Summer is here, but with it comes an elevated risk of power loss, whether from severe weather, rolling blackouts, or other causes. Here, your friends at WEN have collected some tips to help you be prepared for the next power outage.
1. Have a written plan.
“Luck favors the prepared”, as the saying goes. Make a plan with your family and rehearse it regularly. Physically write it out and store it in an accessible location. Be prepared to deal with extended outages (several days or more). Consult the recommendations at www.ready.gov.
2. Have a backup generator.
Generators are essential equipment to make sure that, at the least, the basics are covered. Most models are powered by gasoline, propane (LPG), or natural gas. Choose your generator based on what is important to you – for example, the amount of power it provides, fuel type, noise level, and other factors. If you decide to connect your generator to your home’s electrical system, have a qualified electrician do this BEFORE the power goes out.
NOTE: NEVER run your generator indoors, or within 20 feet of doors or windows. Generators emit carbon monoxide, which is a colorless, odorless gas.3. Maintain and test your generator.
Regularly (at least once a month) run your generator for at least 15 – 20 minutes. Plug in a load and run it to ensure that the generator is producing electricity. Follow the manufacturer’s instructions for caring for your generator and adhere to the recommended maintenance schedule. Ensure you have an adequate supply of fuel for when you need it – remember, when the power is out, gas pumps won’t work.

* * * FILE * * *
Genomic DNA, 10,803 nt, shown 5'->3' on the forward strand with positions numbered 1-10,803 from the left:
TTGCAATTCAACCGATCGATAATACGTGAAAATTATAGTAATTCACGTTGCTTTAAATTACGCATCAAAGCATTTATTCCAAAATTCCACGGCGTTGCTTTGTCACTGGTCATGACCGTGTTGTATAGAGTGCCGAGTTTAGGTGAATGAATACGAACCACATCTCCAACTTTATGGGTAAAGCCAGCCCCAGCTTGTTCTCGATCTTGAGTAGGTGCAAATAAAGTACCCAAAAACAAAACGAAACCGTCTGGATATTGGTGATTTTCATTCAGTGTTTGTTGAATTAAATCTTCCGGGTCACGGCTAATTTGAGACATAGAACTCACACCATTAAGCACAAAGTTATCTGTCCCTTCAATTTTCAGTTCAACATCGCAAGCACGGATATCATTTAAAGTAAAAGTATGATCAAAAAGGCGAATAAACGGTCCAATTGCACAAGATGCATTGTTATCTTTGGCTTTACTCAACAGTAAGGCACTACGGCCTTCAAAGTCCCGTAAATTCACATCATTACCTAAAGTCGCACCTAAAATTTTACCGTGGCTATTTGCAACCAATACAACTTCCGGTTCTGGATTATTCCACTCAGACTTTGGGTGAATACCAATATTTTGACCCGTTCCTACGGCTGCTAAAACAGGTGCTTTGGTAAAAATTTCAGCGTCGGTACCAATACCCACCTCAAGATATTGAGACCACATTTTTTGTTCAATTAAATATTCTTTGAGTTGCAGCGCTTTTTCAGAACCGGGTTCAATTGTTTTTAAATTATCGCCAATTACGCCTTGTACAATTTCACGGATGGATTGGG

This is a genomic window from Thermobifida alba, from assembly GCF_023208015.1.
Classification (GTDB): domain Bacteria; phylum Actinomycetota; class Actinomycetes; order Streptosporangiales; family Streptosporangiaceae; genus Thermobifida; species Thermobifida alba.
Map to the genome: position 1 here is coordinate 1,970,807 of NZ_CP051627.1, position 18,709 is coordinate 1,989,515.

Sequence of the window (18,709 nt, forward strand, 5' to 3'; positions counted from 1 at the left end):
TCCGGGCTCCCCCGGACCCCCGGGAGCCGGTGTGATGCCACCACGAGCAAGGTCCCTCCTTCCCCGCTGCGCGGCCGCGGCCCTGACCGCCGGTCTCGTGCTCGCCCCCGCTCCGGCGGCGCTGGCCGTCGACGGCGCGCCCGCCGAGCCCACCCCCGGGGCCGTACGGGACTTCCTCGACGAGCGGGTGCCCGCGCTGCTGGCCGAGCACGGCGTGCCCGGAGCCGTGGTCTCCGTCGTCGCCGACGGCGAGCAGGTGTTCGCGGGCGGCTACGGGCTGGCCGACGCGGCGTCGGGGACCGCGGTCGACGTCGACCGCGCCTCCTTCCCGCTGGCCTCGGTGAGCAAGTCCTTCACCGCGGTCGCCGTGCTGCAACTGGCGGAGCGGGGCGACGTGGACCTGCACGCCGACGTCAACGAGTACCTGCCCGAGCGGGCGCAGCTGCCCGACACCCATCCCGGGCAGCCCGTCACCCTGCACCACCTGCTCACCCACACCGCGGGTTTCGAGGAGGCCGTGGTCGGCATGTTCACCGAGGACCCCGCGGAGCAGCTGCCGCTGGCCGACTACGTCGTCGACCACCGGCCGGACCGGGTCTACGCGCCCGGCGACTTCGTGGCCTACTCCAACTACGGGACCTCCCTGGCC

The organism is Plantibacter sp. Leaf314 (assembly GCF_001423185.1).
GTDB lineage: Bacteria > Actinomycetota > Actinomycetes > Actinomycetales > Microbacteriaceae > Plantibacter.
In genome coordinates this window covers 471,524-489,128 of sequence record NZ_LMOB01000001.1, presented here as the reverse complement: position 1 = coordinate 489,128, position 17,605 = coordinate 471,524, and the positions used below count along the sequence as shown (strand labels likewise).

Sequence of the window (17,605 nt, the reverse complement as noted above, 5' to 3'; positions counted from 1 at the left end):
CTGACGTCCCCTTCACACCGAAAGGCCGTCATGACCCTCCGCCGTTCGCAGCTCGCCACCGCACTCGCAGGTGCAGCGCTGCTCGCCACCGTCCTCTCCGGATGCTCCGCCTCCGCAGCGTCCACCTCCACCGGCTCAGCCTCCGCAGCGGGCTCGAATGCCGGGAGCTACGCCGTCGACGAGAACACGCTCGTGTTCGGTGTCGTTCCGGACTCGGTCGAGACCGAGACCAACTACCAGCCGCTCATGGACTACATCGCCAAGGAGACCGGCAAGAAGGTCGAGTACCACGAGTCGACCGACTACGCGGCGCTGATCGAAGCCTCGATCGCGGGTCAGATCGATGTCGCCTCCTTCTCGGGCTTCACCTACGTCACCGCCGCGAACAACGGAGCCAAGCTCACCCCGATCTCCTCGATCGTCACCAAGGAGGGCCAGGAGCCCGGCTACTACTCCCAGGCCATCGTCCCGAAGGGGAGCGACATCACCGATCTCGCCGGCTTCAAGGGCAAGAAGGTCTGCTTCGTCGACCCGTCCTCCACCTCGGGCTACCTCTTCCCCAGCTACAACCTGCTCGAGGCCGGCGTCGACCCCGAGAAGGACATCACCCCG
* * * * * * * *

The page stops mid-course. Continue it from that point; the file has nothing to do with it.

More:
NOTE: gasoline degrades over time. If your generator is gasoline-powered, make sure that the gas you have on hand is fresh (has been purchased in the last 30 days). It's also a good idea to add fuel stabilizer to your gas supply.
4. Have an emergency supply kit.
Ensure that your kit is regularly replenished with fresh supplies. Below are some suggestions for what your kit should include, but this is by no means an exhaustive list:
Ensure you have climate-specific items as well (e.g. blankets for cold-weather outages).
5. Have battery-backup phone chargers.
Ensure your phone stays charged so you can contact friends, family, and emergency services if need be. Have multiple charges and charger cords to ensure your whole family is ready. You can also charge your phone from your vehicle if need be, but make sure that you don’t drain the car battery.6. Plan ahead for medical needs.
If you or a loved one have a medical condition that requires refrigerated medicine, or powered equipment (for example, a ventilator), plan ahead for this. Your family’s medical needs should take top priority. Have a cooler and freezer packs ready to go in case your fridge or freezer warms up (which it WILL do, the longer the blackout goes on). Have an emergency backup plan to get to a source of power if need be.
7. Have an evacuation plan.
If the cause of the blackout is an ongoing problem (for example, a wildfire), be ready to evacuate. Keep your emergency kit portable so it can be easily loaded in your vehicle. Keep your vehicle’s gas tank at least half full (full is preferable) and make sure your garage door can be opened manually. Have a plan for where you will go and what you will do once you get there.
WEN offers a range of generators to suit your needs. If you have questions about maintaining, using, or purchasing a WEN generator, feel free to give us a call at 1-800-232-1195, or drop us a message here, to talk to our friendly and knowledgeable technical support team. Also, check out some of our other handy articles about generators and preparing for emergencies.
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